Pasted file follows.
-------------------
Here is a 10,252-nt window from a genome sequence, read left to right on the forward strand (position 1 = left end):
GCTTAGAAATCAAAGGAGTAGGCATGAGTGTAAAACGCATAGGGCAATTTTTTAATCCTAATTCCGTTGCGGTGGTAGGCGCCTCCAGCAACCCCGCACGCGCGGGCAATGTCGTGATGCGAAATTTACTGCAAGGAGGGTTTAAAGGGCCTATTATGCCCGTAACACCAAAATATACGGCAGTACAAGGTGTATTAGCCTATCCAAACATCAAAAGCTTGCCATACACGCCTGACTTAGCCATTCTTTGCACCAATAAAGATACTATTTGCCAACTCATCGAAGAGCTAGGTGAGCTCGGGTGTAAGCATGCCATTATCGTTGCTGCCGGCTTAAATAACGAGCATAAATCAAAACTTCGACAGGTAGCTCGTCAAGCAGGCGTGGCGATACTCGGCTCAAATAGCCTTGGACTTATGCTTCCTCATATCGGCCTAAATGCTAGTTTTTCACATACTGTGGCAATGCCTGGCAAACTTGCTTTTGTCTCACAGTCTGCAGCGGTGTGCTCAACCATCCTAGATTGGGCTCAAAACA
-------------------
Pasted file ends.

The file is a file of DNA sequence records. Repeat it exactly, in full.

Here is a 10,252-nt window from a genome sequence, read left to right on the forward strand (position 1 = left end):
GCTTAGAAATCAAAGGAGTAGGCATGAGTGTAAAACGCATAGGGCAATTTTTTAATCCTAATTCCGTTGCGGTGGTAGGCGCCTCCAGCAACCCCGCACGCGCGGGCAATGTCGTGATGCGAAATTTACTGCAAGGAGGGTTTAAAGGGCCTATTATGCCCGTAACACCAAAATATACGGCAGTACAAGGTGTATTAGCCTATCCAAACATCAAAAGCTTGCCATACACGCCTGACTTAGCCATTCTTTGCACCAATAAAGATACTATTTGCCAACTCATCGAAGAGCTAGGTGAGCTCGGGTGTAAGCATGCCATTATCGTTGCTGCCGGCTTAAATAACGAGCATAAATCAAAACTTCGACAGGTAGCTCGTCAAGCAGGCGTGGCGATACTCGGCTCAAATAGCCTTGGACTTATGCTTCCTCATATCGGCCTAAATGCTAGTTTTTCACATACTGTGGCAATGCCTGGCAAACTTGCTTTTGTCTCACAGTCTGCAGCGGTGTGCTCAACCATCCTAGATTGGGCTCAAAACA